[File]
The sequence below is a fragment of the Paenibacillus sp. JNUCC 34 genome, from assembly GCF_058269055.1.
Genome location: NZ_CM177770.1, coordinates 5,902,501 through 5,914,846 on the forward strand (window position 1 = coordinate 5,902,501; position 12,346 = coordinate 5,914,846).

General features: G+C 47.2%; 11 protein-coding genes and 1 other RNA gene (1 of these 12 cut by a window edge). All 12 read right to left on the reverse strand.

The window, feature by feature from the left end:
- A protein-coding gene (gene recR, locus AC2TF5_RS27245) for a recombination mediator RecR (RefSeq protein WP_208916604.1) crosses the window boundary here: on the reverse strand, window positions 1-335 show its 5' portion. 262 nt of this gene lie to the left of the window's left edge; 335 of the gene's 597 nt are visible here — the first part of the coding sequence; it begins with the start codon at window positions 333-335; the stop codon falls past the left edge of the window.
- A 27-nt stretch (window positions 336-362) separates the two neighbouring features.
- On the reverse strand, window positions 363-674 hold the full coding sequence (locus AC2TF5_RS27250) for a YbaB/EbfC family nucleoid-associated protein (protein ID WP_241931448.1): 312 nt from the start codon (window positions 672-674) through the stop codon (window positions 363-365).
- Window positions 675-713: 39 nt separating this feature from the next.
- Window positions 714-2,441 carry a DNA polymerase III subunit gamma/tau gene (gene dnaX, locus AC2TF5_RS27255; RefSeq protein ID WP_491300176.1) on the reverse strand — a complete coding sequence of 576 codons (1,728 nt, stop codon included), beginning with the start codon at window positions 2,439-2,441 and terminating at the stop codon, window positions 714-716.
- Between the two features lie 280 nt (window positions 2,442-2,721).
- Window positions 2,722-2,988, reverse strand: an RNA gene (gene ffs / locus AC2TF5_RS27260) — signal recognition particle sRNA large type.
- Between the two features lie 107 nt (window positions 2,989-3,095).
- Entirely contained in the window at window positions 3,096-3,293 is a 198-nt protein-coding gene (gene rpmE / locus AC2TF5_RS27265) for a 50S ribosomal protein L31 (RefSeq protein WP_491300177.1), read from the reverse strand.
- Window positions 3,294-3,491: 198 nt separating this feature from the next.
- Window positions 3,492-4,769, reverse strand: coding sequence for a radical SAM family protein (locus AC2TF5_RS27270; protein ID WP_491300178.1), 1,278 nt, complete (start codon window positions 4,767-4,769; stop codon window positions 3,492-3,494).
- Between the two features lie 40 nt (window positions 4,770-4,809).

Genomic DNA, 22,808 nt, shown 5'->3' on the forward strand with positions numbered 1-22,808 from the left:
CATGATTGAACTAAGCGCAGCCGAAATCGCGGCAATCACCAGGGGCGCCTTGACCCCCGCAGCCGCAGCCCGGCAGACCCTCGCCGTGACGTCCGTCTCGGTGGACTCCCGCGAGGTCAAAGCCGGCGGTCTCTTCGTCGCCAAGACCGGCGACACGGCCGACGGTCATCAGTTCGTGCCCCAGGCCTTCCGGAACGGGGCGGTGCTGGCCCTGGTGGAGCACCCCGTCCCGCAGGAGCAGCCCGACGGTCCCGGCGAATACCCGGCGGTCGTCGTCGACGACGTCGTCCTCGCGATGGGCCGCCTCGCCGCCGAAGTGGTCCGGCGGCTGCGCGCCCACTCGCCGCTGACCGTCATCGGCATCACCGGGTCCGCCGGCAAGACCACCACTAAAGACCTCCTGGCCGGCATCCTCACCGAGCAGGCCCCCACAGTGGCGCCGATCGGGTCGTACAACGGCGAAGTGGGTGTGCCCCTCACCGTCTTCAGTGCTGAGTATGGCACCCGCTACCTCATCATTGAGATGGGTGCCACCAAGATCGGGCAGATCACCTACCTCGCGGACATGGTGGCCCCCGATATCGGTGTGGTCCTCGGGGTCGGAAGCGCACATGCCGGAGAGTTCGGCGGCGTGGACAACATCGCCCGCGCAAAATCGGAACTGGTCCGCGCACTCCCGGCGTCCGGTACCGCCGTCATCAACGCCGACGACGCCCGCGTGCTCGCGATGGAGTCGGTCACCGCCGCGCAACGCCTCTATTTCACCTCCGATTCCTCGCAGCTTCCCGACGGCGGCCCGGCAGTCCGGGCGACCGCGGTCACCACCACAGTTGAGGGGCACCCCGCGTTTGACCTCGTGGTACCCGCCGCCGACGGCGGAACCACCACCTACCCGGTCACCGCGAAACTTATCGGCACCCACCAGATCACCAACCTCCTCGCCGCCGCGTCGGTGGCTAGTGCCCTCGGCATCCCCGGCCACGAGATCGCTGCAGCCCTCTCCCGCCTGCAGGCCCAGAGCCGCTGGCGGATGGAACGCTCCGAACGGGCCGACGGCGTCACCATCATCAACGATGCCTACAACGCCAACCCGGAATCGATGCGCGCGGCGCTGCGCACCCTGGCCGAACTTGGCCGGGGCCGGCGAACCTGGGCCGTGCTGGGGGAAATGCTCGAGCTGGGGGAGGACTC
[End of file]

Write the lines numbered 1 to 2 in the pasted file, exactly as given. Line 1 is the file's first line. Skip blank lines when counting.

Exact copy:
The sequence below is a fragment of the Paenibacillus sp. JNUCC 34 genome, from assembly GCF_058269055.1.
Genome location: NZ_CM177770.1, coordinates 5,902,501 through 5,914,846 on the forward strand (window position 1 = coordinate 5,902,501; position 12,346 = coordinate 5,914,846).